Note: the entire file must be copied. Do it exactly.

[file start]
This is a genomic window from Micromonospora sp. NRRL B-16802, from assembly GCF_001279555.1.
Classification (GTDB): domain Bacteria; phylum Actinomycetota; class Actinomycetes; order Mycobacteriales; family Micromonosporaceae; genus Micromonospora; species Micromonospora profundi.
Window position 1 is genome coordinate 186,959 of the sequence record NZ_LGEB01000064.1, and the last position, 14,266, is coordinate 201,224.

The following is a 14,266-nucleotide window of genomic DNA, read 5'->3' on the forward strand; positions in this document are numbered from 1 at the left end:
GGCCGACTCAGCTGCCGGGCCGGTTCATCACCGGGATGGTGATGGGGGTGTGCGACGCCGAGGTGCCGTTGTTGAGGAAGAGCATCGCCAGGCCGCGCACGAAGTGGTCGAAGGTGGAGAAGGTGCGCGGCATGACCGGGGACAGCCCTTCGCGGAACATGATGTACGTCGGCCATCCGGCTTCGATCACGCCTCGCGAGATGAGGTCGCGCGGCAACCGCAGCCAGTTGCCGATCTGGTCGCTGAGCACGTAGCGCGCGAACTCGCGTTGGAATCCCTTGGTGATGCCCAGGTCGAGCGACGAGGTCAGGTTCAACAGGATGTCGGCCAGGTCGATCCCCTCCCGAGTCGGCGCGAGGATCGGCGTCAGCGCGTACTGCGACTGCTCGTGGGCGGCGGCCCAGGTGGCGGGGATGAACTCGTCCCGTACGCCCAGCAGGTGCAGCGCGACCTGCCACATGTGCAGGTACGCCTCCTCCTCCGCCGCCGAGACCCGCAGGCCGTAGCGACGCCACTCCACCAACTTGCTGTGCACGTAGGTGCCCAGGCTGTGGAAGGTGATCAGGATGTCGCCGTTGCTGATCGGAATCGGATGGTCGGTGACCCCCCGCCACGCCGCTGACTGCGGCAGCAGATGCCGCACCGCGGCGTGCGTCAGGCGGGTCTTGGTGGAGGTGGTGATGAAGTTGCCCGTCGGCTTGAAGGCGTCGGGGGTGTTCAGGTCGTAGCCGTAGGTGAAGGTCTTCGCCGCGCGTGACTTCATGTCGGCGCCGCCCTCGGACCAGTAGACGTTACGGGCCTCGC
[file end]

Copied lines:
This is a genomic window from Micromonospora sp. NRRL B-16802, from assembly GCF_001279555.1.
Classification (GTDB): domain Bacteria; phylum Actinomycetota; class Actinomycetes; order Mycobacteriales; family Micromonosporaceae; genus Micromonospora; species Micromonospora profundi.
Window position 1 is genome coordinate 186,959 of the sequence record NZ_LGEB01000064.1, and the last position, 14,266, is coordinate 201,224.

The following is a 14,266-nucleotide window of genomic DNA, read 5'->3' on the forward strand; positions in this document are numbered from 1 at the left end:
GGCCGACTCAGCTGCCGGGCCGGTTCATCACCGGGATGGTGATGGGGGTGTGCGACGCCGAGGTGCCGTTGTTGAGGAAGAGCATCGCCAGGCCGCGCACGAAGTGGTCGAAGGTGGAGAAGGTGCGCGGCATGACCGGGGACAGCCCTTCGCGGAACATGATGTACGTCGGCCATCCGGCTTCGATCACGCCTCGCGAGATGAGGTCGCGCGGCAACCGCAGCCAGTTGCCGATCTGGTCGCTGAGCACGTAGCGCGCGAACTCGCGTTGGAATCCCTTGGTGATGCCCAGGTCGAGCGACGAGGTCAGGTTCAACAGGATGTCGGCCAGGTCGATCCCCTCCCGAGTCGGCGCGAGGATCGGCGTCAGCGCGTACTGCGACTGCTCGTGGGCGGCGGCCCAGGTGGCGGGGATGAACTCGTCCCGTACGCCCAGCAGGTGCAGCGCGACCTGCCACATGTGCAGGTACGCCTCCTCCTCCGCCGCCGAGACCCGCAGGCCGTAGCGACGCCACTCCACCAACTTGCTGTGCACGTAGGTGCCCAGGCTGTGGAAGGTGATCAGGATGTCGCCGTTGCTGATCGGAATCGGATGGTCGGTGACCCCCCGCCACGCCGCTGACTGCGGCAGCAGATGCCGCACCGCGGCGTGCGTCAGGCGGGTCTTGGTGGAGGTGGTGATGAAGTTGCCCGTCGGCTTGAAGGCGTCGGGGGTGTTCAGGTCGTAGCCGTAGGTGAAGGTCTTCGCCGCGCGTGACTTCATGTCGGCGCCGCCCTCGGACCAGTAGACGTTACGGGCCTCGC